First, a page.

Frequently when restructuring a closely held private corporation shareholders must decide whether to transfer shares from one shareholder to another with a share purchase and sale or to have the corporation redeem (i.e. buy back) the shares from the shareholder, resulting in a reduction in the total number of issued and outstanding shares and increased ownership among the remaining shareholders. This article provides an overview of related tax considerations.
Share Purchase and Sale Between Shareholders
When shares have appreciated in value transferring them to another shareholder is generally the more advantageous course of action for sellers from a tax perspective. If you sell your shares to another shareholder, you will be considered to have made a “capital gain.” Capital gains are treated favourably compared to other forms of income; only 50% of a capital gain is taxable, and capital gains are subject to favourable tax rates.
If the shares in question are considered qualified small business corporation shares, you will also be able to claim the lifetime capital gains exemption. Briefly, a share will generally be considered a qualified small business corporation share if:
- At the time of sale, and throughout the 24 month period immediately before the share was disposed of, the share was owned by you, your spouse or common-law partner, or a partnership of which you were a member;
- Throughout the 24 months immediately before the share was disposed of, it was a share of a Canadian-controlled private corporation; and,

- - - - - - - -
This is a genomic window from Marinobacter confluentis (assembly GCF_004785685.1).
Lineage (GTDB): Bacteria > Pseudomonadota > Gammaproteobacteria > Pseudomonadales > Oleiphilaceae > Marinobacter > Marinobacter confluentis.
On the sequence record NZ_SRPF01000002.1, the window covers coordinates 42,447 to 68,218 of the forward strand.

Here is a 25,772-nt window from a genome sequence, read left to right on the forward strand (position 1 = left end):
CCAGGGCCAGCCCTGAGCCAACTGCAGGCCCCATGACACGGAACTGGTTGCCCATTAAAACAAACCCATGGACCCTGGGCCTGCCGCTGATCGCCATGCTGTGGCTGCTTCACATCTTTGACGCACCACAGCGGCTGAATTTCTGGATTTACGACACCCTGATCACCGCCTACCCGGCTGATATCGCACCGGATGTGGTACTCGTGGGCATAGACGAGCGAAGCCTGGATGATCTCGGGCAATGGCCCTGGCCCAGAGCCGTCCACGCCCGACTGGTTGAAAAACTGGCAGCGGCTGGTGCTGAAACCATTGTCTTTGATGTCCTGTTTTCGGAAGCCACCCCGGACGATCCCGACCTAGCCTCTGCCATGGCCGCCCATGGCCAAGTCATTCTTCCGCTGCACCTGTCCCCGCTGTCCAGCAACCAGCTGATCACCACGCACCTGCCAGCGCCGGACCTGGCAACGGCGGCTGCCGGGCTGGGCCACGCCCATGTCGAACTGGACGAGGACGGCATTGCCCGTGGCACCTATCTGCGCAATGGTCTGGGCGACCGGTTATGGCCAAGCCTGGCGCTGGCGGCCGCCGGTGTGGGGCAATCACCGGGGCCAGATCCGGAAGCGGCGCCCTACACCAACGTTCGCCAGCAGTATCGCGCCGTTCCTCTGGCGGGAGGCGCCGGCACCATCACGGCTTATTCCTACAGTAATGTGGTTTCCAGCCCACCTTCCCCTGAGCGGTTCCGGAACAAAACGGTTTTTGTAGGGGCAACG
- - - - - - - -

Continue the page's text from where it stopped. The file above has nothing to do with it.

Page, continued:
- More than 50% of the fair market value of the assets were used mainly in an active business carried on primarily in Canada by the Canadian-controlled private corporation, or by a related corporation, or were certain shares or debts of connected corporations.
However, the rules governing both the lifetime capital gains exemption and qualified business corporation shares are highly complex; contact a qualified tax professional for further information on how these rules apply to your situation.
Corporate Share Redemption
When shares have appreciated in value share redemptions generally have unfavourable tax consequences to sellers compared to transfers to other shareholders. If the corporation redeems your shares the redemption will result in a “deemed dividend.” A deemed dividend is determined by deducting the paid-up capital (“PUC”) of the shares from the price paid by the corporation for their redemption. PUC is calculated by averaging the total amount of shareholder capital paid in the issued shares of that class. It is important to note that if the shares were bought at lower rates by other shareholders, the PUC could be less than what you paid for the share and thus, you will have a larger deemed dividend than capital gain.
The capital gain and the dividend tax rates vary by province; however, in most provinces, dividends are taxed at higher rates than capital gains, and sometimes by large margins. Though there are two rates for dividends depending on whether the corporation deems them “eligible” or “ineligible” dividends, again, both are generally higher than the capital gains tax rate. In the 2015 tax session in Ontario, those in the highest tax bracket were taxed at 24.77% for capital gains, while they were taxed at 33.82% for eligible dividends, and at 40.13% for ineligible dividends.
For further information on the tax consequences of share transfers, redemptions and dividends, contact a professional advisor. Nick Wright is a Toronto business lawyer. Contact him at nick[at]wrightbusinesslaw.ca to arrange a time to discuss your legal needs.
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